Would we go on another Udawalawe Safari?

Absolutely! We were extremely happy with our safari. Our driver was able to spot wildlife from seemingly a mile off, we luckily had the jeep to ourselves which made for a comfortable drive, we saw plenty of wildlife including many up close encounters with elephants, including quite a few baby elephants.

We saw many baby elephants

What is the Udawalawe Safari price?

The cost of the safari entrance ticket is split into two.

For the latest prices as of 2023, see the official link here.

Udawalawe National Park entrance fee – this fee is paid at the park entrance is a paid on a per-person basis and on a sliding scale, reducing the more people are in the vehicle.

For example, it was 4,400 rupees for one person, 7,000 for two, 9,850 for three etc. Prices are reduced for children. Note: Updated prices can be found at the link above.

The Safari Jeep fee – The price for hiring a jeep and driver that sits 6 to 8 people will start at around 3,500 rupees (if you hire at the park entrance) and up to 6,000 rupees if you are picked up and dropped back at your accommodation. We paid 5,000 rupees for our 6-person jeep and driver.

Additional costs include hiring an additional spotter, although most drivers take on this responsibility, and any tips you want to pay.

When to go on this wonderful Sri Lankan Safari?

Udawalawe National Park is open all year round and given the density of elephants any time would be good for elephant sightings. However, I have read that during the dry season (October to April) the animals will head to the water edge more often for a drink increasing the likelihood of seeing elephants in the water.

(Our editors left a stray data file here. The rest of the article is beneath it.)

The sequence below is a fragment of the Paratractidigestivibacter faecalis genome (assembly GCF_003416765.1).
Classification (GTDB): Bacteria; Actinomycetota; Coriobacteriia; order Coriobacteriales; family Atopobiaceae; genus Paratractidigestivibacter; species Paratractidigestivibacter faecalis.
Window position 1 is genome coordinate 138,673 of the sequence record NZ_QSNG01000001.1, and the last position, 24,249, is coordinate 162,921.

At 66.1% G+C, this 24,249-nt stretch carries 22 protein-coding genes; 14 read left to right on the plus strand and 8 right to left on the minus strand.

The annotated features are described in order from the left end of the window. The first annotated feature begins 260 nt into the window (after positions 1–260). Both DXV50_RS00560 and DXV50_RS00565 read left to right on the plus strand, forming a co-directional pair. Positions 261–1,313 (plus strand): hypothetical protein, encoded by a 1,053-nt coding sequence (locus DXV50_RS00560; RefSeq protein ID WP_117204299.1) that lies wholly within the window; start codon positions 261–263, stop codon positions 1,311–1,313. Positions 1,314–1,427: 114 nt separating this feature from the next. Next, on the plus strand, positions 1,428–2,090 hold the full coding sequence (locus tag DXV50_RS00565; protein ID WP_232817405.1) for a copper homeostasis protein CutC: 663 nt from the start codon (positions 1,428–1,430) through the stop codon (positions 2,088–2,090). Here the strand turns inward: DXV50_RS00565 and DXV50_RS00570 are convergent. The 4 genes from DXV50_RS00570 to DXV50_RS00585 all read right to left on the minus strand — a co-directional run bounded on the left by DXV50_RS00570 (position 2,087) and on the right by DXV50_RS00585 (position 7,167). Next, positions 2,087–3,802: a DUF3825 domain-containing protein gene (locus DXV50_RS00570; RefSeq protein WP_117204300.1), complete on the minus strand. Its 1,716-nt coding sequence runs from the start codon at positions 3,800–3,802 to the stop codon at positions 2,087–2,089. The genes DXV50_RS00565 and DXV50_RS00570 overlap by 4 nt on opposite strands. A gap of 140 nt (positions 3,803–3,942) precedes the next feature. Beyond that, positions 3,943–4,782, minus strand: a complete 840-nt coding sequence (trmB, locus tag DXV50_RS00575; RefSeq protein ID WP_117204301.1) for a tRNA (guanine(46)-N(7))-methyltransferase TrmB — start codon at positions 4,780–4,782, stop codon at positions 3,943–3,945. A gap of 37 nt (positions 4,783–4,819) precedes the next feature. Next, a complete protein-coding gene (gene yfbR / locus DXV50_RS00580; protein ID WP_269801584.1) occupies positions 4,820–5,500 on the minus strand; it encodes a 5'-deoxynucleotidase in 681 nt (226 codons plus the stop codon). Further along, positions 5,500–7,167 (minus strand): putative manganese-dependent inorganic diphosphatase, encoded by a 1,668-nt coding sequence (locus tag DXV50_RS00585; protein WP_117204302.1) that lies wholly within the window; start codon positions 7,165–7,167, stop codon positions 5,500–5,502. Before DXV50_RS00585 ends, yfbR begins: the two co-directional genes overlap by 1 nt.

The park has many peacocks, one of many bird species

Is a Udawalawe Safari better than Yala National Park Safari?

I haven’t been to to Yala National Park so can’t comment from direct experience. However, a large majority of the comparisons I have read find that the safari at Yala National Park is more expensive, has a higher jeep-per-animal ratio, and is generally not as relaxed as Udawalawe. Howerever, spotting leopards at Yala is more likely, if that is why you are taking a safari.

Hotels near Udawalawe National Park

There are plenty of accommodation options close by the national park, where you can organise a safari, and onward travel.

We were recommended by friends to stay at the simple yet delightful Adambari Safari Resort. The rooms were neat and clean, we were able to organise our safari as well as onward travel very easily, and the breakfast served by the family was first rate.

What is the Udawalawe Elephant Orphanage The Udawalawe Elephant Orphanage, also known as the Elephant Transit Home, is a unique facility within Udawalawe National Park in Sri Lanka. Established in 1995, it serves as a sanctuary for orphaned elephant calves, providing them with care and rehabilitation until they are old enough to be released back into the wild. Located adjacent to the Udawalawe Reservoir, the orphanage offers the elephants plenty of space to roam. The facility is supported by the Born Free Foundation and has helped nurture dozens of elephants since its inception